March 17, 2017
The NBA used last month’s All-Star game in New Orleans to showcase technology initiatives designed to create new fan experiences. Orlando Magic player Aaron Gordon, the NBA Slam Dunk Contest defending champion, received a pass from an Intel-powered drone to set up his tech-assisted dunk. NextVR, the company with exclusive VR live-streaming rights for NBA games, experimented with new camera angles. The NBA also hosted its 18th annual Technology Summit before All-Star Weekend, which included companies such as Instagram, Snap, Twitter and YouTube.
The drone stunt was a creative approach to the Slam Dunk Contest. Gordon’s mother, an employee at Intel, came up with the idea. The drone flew across the court, carrying a basketball, and dropped it to Gordon. He didn’t win the contest, but he did bring some attention to the increasing capabilities of UAVs.
Intel is developing other new technologies to enhance sports. The company’s 360 Replay technology, which is also used in football, “captures what’s happening in the arena or on the field and stitches a 3D model of the action, creating immersive views that allow fans to gain deeper insights,” reports TechCrunch.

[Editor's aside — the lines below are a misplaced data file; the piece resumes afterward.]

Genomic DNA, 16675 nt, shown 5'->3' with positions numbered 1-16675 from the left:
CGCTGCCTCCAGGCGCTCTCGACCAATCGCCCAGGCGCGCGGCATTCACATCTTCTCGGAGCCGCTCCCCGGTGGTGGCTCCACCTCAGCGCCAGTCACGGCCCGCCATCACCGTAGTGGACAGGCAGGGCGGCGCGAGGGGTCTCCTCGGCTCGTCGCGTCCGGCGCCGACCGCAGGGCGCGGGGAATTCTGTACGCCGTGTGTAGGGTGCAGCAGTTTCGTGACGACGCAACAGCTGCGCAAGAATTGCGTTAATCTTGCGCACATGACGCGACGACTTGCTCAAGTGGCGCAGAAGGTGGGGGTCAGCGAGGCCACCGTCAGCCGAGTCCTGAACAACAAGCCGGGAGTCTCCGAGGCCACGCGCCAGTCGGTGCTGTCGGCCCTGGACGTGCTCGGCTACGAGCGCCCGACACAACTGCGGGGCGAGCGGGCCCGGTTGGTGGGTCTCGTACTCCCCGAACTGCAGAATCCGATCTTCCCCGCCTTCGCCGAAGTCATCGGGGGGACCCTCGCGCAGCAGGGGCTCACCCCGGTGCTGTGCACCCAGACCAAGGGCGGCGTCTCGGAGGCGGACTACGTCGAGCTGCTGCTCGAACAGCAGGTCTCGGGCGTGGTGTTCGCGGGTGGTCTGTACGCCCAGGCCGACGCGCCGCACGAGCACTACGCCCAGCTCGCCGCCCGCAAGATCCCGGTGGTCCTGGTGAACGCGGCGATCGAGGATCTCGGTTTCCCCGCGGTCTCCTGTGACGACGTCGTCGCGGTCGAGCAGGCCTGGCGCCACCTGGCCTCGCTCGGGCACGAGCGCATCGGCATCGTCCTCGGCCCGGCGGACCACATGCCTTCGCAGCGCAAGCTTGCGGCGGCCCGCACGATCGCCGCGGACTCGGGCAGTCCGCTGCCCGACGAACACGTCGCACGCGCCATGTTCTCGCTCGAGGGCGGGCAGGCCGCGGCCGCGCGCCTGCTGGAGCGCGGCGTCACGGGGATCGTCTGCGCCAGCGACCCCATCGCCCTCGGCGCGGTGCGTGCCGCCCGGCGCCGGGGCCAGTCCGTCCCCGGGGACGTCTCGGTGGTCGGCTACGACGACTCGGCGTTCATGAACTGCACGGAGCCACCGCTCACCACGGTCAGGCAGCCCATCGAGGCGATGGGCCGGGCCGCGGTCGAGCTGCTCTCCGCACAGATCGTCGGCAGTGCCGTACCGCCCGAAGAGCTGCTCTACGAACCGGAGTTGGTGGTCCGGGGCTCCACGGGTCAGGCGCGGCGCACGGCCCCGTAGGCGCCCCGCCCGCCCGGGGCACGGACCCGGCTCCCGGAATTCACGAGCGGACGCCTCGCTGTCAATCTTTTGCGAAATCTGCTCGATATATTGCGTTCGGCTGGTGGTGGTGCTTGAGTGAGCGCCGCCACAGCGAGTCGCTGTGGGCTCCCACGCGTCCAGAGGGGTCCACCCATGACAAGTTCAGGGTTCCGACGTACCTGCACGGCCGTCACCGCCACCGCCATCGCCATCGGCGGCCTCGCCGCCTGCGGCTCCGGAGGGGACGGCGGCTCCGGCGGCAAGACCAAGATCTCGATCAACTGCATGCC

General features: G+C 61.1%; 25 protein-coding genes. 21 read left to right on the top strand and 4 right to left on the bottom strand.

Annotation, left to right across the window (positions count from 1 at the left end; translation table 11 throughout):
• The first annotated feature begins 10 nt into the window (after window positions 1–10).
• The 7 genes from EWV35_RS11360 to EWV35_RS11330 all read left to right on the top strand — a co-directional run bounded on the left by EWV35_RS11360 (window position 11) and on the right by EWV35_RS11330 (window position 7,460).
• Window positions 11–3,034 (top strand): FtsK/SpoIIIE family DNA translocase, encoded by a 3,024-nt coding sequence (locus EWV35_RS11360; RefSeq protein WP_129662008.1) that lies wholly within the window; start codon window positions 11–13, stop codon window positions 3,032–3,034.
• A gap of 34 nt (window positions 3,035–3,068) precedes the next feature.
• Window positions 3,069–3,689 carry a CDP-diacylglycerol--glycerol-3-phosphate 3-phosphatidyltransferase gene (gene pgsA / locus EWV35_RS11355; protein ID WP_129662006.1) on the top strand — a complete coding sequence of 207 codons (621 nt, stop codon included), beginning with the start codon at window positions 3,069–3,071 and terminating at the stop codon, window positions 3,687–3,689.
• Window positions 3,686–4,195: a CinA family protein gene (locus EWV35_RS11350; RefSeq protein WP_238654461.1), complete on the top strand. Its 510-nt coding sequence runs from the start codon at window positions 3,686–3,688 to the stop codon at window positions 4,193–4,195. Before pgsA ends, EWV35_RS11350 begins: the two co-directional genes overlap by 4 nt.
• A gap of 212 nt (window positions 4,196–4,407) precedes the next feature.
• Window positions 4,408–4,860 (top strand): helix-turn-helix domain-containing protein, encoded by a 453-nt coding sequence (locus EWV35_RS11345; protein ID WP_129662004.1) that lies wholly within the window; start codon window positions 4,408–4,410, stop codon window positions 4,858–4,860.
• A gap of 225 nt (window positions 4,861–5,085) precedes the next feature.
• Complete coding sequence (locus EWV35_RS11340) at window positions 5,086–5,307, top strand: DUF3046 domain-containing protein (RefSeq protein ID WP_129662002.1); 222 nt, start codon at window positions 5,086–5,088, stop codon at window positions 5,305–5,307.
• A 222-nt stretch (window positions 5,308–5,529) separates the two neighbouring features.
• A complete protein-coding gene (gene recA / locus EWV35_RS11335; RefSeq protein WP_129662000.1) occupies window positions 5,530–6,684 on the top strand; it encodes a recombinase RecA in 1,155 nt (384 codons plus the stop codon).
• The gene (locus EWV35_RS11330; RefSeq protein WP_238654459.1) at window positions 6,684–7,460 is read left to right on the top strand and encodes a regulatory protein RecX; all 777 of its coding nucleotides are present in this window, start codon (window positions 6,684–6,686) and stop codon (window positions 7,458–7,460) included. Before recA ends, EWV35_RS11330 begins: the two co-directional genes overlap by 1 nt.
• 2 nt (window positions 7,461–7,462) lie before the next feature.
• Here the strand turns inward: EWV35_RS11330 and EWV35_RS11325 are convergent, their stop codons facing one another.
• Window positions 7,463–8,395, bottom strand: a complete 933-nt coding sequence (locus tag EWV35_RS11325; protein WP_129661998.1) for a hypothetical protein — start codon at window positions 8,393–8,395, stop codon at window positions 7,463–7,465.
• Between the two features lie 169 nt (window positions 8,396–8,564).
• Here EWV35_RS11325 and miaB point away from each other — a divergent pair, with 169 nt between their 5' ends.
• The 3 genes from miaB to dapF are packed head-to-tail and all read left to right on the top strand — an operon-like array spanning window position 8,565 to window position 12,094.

Intel also purchased a live-streaming VR company called Voke VR, which is trying to get sports content on its platform.
NextVR has built a platform capable of live streaming events in virtual reality. The company signed a deal in October to stream one NBA game per week for the 2017-2018 season.
Viewers can access NextVR’s coverage of the NBA All-Star Weekend and Slam Dunk Contest via the Samsung Gear VR or Google Daydream apps, “where users can download highlight reels, check out analysis or stream games through NBA League Pass, which will soon be offering virtual reality games à la carte for viewers to purchase individually,” notes TechCrunch.